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Surgical lens might not be best treatment for congenital cataracts

Thu, 05/13/2010 - 7:43am
Baylor College of Medicine
HOUSTON -- (May 10, 2010) -- Surgically implanting lenses in the eyes of infants born with cataracts might increase the rate of surgical complications, said a Baylor College of Medicine eye specialist who took part in a study comparing the use of a contact lens with surgically placing a plastic lens in the baby's eye after removing the cataract. She advised caution in considering the placement of an intraocular lens in infants.

While placement of an intraocular lens eliminates the need to insert and remove contact lenses in infants, it might not be a superior treatment, a consortium of researchers including BCM said in a report that appears online early in the Archives of Ophthalmology.

Evaluating new treatments

"The goal of this study was to evaluate the visual outcomes and effects of the newer treatment (placement of intraocular lenses) versus the use of a contact lens after surgery," said Dr. Kimberly Yen, an assistant professor of ophthalmology at BCM and principal investigator on the BCM study site.

A total of 114 infants were part of the study that included 11 institutions, including BCM. All the babies had a cataract in one eye.

Infants who are born with visually significant cataracts undergo surgery to remove the cloudy natural lens of the eye. In this study, babies received either a contact lens after surgery or a surgically implanted plastic lens to replace the one that was removed. The surgery, which was conducted at Texas Children's Hospital, took place between 1 month and 7 months of age. The vision of the infants was evaluated at 1 year of age.

"Using contact lenses in infants is safe, but can be very frustrating for the parent or guardian," said Yen. "They are difficult to insert and remove. There is a high risk of lens loss and compliance with the treatment can be poor, which lead to poor visual outcomes."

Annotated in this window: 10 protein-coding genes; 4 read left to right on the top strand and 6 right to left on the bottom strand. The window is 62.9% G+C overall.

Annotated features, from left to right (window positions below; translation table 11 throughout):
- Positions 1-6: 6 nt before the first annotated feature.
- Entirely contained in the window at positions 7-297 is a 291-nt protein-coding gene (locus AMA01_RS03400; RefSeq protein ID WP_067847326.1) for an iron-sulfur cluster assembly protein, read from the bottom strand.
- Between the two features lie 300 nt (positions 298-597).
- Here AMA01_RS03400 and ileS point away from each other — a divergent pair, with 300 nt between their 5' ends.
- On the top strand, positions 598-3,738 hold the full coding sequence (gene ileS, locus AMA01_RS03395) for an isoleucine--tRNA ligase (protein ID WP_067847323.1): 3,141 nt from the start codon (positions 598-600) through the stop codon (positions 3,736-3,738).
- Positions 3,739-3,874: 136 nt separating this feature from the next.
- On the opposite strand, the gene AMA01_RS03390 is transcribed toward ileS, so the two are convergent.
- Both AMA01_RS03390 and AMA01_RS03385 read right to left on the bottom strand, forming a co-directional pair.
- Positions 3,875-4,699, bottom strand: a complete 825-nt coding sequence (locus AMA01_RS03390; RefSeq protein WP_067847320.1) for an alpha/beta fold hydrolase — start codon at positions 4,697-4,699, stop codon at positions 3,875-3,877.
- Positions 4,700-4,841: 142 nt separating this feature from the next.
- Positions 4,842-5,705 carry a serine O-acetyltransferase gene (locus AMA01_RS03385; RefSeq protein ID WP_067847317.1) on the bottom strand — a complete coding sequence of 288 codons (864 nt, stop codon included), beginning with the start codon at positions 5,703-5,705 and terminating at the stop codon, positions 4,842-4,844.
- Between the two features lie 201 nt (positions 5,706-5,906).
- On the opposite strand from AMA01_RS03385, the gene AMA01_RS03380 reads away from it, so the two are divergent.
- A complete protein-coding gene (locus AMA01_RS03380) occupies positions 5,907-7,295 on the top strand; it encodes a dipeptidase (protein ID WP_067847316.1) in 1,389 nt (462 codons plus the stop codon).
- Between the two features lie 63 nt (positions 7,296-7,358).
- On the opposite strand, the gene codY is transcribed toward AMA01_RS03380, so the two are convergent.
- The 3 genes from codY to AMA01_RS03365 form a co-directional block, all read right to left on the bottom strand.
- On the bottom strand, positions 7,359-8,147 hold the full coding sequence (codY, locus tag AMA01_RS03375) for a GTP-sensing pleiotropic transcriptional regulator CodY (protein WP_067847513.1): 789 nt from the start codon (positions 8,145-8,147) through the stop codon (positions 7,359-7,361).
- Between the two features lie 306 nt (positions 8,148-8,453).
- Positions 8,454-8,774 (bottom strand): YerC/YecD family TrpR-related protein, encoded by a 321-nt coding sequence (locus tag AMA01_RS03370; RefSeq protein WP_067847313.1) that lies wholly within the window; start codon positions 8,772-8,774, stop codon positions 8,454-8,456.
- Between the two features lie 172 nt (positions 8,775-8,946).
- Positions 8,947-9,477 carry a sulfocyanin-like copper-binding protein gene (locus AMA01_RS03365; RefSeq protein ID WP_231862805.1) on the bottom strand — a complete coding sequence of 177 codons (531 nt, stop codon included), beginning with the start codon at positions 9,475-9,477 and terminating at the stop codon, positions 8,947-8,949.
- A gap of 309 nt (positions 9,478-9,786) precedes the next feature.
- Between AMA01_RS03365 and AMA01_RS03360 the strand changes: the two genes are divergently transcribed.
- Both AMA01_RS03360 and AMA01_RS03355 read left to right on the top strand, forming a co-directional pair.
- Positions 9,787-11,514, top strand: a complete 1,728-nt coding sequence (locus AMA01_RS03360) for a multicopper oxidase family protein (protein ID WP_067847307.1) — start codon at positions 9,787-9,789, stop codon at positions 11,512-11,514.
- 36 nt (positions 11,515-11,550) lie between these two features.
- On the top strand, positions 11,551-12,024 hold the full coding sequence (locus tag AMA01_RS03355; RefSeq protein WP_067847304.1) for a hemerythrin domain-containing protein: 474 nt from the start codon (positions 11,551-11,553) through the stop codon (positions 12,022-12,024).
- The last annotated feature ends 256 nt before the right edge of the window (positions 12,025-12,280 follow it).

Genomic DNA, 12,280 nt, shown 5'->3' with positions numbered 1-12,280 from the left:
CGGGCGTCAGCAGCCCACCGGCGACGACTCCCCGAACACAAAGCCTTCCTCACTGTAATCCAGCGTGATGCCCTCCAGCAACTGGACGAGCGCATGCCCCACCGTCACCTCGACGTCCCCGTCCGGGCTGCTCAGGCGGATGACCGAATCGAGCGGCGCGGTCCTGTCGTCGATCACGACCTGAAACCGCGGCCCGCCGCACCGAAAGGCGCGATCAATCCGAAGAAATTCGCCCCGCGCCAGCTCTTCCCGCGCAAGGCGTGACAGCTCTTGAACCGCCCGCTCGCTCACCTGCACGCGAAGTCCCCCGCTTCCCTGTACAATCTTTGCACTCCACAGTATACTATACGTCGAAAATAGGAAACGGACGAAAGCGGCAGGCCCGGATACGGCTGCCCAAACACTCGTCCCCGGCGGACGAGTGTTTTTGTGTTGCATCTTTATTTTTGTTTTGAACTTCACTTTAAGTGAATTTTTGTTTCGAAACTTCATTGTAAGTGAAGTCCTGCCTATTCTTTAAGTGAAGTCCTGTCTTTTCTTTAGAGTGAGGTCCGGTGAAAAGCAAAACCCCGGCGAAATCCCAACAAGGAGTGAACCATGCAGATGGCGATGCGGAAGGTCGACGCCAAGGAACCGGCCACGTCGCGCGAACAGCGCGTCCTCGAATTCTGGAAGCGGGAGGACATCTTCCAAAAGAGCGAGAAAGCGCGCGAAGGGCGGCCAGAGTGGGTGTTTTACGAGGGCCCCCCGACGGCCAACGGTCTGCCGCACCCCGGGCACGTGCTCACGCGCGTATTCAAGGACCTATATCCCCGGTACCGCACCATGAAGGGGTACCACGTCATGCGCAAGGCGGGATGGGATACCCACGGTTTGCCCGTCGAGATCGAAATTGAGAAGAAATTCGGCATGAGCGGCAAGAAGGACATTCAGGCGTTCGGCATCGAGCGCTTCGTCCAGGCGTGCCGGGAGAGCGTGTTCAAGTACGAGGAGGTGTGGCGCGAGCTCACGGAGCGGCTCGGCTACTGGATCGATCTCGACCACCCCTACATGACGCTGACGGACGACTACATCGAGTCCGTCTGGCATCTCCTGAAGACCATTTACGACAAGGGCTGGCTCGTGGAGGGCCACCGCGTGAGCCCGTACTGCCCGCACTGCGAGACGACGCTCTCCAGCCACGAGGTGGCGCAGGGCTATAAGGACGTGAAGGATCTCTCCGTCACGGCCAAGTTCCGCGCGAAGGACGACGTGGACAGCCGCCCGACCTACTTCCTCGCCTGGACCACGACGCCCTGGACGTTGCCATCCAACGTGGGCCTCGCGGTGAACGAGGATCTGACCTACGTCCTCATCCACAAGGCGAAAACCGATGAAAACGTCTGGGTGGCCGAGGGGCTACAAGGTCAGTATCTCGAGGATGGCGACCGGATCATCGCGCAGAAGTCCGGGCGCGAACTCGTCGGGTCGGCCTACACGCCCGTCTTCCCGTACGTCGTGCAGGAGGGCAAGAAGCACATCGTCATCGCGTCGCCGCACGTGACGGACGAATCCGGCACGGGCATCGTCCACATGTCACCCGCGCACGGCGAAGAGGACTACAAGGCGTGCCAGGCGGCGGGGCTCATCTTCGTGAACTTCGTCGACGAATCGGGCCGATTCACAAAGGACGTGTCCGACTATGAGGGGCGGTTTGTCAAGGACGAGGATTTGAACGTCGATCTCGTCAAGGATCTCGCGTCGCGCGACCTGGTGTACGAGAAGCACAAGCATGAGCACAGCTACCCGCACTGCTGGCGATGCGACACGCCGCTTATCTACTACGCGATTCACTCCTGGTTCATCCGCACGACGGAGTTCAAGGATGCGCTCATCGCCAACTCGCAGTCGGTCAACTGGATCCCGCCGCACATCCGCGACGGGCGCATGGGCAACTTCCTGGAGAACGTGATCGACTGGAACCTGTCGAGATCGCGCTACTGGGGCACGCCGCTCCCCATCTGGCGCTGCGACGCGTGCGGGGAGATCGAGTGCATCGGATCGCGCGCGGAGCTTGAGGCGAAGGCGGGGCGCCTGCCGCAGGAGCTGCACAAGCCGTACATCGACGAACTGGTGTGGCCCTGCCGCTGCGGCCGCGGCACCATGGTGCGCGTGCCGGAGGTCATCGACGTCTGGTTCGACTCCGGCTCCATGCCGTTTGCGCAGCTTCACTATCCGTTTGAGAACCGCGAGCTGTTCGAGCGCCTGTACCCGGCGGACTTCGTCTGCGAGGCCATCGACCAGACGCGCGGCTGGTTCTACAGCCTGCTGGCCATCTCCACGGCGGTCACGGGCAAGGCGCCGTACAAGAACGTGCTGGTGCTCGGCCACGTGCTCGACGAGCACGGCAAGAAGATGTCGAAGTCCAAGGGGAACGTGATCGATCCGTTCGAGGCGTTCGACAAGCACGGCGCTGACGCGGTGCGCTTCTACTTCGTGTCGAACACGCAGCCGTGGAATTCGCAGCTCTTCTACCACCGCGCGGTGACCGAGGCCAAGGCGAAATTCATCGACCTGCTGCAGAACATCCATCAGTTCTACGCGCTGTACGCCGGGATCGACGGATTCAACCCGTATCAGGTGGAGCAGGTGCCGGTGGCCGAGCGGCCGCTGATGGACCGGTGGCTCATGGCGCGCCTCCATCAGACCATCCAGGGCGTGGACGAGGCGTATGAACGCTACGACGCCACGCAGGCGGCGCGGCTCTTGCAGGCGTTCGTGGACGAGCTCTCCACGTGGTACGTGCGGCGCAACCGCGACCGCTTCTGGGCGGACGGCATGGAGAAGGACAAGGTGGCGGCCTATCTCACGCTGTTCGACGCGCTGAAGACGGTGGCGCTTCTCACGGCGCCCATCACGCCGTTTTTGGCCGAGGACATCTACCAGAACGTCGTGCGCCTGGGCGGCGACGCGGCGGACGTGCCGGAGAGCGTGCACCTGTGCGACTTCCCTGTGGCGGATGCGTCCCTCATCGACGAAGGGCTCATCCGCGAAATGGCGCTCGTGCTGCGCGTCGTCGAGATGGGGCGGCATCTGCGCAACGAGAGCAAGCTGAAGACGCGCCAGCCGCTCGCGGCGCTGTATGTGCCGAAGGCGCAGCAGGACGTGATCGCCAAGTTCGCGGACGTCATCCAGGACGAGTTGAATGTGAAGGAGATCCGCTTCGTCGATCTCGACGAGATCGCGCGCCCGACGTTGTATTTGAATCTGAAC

Nothing shows implantable lenses better

The researchers found little difference in the visual outcome at 1 year of age between the two methods. However, those patients who had the surgically implanted lens had a higher rate of complications during surgery and were also five times more likely to undergo additional intraocular operations.

"The implantable lenses are standard for adults treated for cataracts," said Yen. "But for infants, the technology has only recently been used."

"There is no compelling result from this study that shows the implantable lenses are better than the use of contact lenses," said Yen.

She said that researchers plan to check the visions of the infants who took part in this study when they reach age 4.

About one in 15,000 children are born with cataracts.

Often, cataracts occur because the children inherited the condition or have another disease that is associated with the vision problem, said Yen, also a pediatric ophthalmologist at Texas Children's.

Funding for this study came from the National Institutes of Health and the advocacy group Research to Prevent Blindness.

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